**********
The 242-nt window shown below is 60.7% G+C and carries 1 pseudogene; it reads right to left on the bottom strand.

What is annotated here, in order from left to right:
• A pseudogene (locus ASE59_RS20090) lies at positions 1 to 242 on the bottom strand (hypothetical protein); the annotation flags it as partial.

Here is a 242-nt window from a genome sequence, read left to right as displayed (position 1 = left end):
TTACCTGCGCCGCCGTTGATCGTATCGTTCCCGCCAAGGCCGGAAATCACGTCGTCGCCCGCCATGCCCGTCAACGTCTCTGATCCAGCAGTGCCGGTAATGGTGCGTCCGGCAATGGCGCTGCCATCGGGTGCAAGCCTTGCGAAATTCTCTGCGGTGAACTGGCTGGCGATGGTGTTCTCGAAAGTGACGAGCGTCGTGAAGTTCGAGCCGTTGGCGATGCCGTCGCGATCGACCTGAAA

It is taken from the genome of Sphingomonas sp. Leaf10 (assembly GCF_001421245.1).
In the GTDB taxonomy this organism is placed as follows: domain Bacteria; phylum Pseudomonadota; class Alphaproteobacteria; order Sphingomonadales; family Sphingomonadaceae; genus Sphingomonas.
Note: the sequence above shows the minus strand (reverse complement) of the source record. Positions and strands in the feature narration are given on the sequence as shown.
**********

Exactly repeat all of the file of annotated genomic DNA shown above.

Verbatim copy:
The 242-nt window shown below is 60.7% G+C and carries 1 pseudogene; it reads right to left on the bottom strand.

What is annotated here, in order from left to right:
• A pseudogene (locus ASE59_RS20090) lies at positions 1 to 242 on the bottom strand (hypothetical protein); the annotation flags it as partial.

Here is a 242-nt window from a genome sequence, read left to right as displayed (position 1 = left end):
TTACCTGCGCCGCCGTTGATCGTATCGTTCCCGCCAAGGCCGGAAATCACGTCGTCGCCCGCCATGCCCGTCAACGTCTCTGATCCAGCAGTGCCGGTAATGGTGCGTCCGGCAATGGCGCTGCCATCGGGTGCAAGCCTTGCGAAATTCTCTGCGGTGAACTGGCTGGCGATGGTGTTCTCGAAAGTGACGAGCGTCGTGAAGTTCGAGCCGTTGGCGATGCCGTCGCGATCGACCTGAAA

It is taken from the genome of Sphingomonas sp. Leaf10 (assembly GCF_001421245.1).
In the GTDB taxonomy this organism is placed as follows: domain Bacteria; phylum Pseudomonadota; class Alphaproteobacteria; order Sphingomonadales; family Sphingomonadaceae; genus Sphingomonas.
Note: the sequence above shows the minus strand (reverse complement) of the source record. Positions and strands in the feature narration are given on the sequence as shown.